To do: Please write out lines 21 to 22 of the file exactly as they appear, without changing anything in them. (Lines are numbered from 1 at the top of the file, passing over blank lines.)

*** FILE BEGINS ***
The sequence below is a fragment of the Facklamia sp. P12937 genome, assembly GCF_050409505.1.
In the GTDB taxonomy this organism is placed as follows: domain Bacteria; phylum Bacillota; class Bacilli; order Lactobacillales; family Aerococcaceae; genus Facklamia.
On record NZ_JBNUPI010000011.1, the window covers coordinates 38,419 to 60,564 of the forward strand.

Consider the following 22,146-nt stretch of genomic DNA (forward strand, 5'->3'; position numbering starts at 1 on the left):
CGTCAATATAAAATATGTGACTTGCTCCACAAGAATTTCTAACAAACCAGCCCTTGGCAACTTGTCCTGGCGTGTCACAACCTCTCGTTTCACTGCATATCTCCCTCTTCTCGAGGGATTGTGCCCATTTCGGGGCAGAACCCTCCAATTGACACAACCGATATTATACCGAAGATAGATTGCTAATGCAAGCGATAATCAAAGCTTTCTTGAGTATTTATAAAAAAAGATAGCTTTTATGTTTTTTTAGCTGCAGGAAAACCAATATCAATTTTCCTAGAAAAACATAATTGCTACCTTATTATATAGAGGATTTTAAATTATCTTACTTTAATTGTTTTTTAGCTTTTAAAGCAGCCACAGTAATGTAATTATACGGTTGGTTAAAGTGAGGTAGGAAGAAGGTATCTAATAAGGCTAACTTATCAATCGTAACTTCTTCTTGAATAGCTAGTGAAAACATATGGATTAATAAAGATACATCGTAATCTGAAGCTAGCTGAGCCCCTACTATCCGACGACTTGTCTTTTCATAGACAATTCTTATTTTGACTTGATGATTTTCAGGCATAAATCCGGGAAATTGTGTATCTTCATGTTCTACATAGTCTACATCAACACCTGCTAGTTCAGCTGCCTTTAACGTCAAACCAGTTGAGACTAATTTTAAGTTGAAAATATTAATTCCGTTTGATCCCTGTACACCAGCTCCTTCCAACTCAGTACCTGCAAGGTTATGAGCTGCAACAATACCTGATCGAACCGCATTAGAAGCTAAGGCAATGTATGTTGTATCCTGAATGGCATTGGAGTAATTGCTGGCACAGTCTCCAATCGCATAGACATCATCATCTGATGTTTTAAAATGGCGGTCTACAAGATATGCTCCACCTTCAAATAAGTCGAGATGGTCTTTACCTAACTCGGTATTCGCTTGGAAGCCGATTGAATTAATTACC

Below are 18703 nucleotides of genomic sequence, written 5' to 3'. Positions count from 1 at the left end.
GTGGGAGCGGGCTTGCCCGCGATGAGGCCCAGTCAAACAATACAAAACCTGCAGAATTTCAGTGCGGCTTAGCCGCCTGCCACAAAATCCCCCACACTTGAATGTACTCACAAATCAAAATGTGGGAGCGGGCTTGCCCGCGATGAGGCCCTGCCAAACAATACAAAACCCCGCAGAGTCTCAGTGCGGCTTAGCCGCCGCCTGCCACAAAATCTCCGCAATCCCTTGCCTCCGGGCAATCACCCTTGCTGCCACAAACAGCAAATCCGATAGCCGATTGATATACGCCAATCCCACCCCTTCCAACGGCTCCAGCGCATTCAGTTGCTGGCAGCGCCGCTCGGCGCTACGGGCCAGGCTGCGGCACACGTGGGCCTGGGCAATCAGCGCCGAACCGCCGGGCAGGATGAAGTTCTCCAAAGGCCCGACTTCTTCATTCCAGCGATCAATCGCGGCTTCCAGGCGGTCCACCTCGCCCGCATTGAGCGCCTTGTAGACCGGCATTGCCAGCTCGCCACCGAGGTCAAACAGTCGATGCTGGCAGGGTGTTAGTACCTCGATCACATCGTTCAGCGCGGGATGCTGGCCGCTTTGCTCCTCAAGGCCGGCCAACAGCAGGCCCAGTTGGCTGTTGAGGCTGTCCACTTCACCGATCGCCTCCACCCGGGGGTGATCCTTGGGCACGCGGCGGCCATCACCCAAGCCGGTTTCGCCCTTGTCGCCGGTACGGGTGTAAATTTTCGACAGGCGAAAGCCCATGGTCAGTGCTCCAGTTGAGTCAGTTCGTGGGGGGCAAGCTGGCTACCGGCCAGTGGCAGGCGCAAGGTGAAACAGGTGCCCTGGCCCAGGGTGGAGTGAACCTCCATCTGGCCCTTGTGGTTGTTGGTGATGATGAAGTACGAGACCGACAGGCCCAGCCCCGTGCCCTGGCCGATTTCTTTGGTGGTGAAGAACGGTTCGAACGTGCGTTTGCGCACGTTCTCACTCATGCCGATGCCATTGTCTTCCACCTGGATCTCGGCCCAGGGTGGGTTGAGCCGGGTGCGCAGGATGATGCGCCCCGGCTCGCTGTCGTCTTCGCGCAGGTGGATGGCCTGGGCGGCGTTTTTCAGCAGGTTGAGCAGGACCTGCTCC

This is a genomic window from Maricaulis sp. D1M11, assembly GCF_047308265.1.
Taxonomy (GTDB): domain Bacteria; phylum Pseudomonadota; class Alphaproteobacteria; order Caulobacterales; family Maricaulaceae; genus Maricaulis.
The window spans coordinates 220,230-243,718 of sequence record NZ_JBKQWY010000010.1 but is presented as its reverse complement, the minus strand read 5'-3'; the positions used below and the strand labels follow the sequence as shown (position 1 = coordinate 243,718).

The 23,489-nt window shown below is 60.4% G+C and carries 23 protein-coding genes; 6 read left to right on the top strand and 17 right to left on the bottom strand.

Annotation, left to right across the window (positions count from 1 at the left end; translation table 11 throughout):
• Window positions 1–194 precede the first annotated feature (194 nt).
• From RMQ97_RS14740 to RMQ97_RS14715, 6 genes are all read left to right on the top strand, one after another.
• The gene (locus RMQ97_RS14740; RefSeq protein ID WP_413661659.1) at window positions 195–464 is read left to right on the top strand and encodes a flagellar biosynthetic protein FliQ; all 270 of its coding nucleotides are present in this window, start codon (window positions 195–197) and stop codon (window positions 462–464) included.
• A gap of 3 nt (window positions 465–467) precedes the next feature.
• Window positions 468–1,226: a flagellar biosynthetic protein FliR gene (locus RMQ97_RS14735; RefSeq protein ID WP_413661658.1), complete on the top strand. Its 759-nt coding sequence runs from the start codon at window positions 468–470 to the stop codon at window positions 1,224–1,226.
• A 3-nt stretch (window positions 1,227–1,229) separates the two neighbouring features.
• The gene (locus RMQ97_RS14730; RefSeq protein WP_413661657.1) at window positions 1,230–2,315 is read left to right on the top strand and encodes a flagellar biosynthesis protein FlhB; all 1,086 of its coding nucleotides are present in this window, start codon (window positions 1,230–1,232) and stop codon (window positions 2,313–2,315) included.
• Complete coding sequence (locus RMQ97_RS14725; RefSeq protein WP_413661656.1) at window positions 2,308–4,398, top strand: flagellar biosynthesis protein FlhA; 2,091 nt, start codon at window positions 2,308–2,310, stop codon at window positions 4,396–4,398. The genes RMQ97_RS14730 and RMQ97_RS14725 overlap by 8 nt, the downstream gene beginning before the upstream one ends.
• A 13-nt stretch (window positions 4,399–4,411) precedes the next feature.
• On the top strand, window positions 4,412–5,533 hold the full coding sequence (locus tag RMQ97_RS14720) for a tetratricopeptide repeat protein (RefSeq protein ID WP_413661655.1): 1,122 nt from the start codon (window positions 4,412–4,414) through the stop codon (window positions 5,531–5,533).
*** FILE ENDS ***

• A 13-nt stretch (window positions 4,399–4,411) precedes the next feature.
• On the top strand, window positions 4,412–5,533 hold the full coding sequence (locus tag RMQ97_RS14720) for a tetratricopeptide repeat protein (RefSeq protein ID WP_413661655.1): 1,122 nt from the start codon (window positions 4,412–4,414) through the stop codon (window positions 5,531–5,533).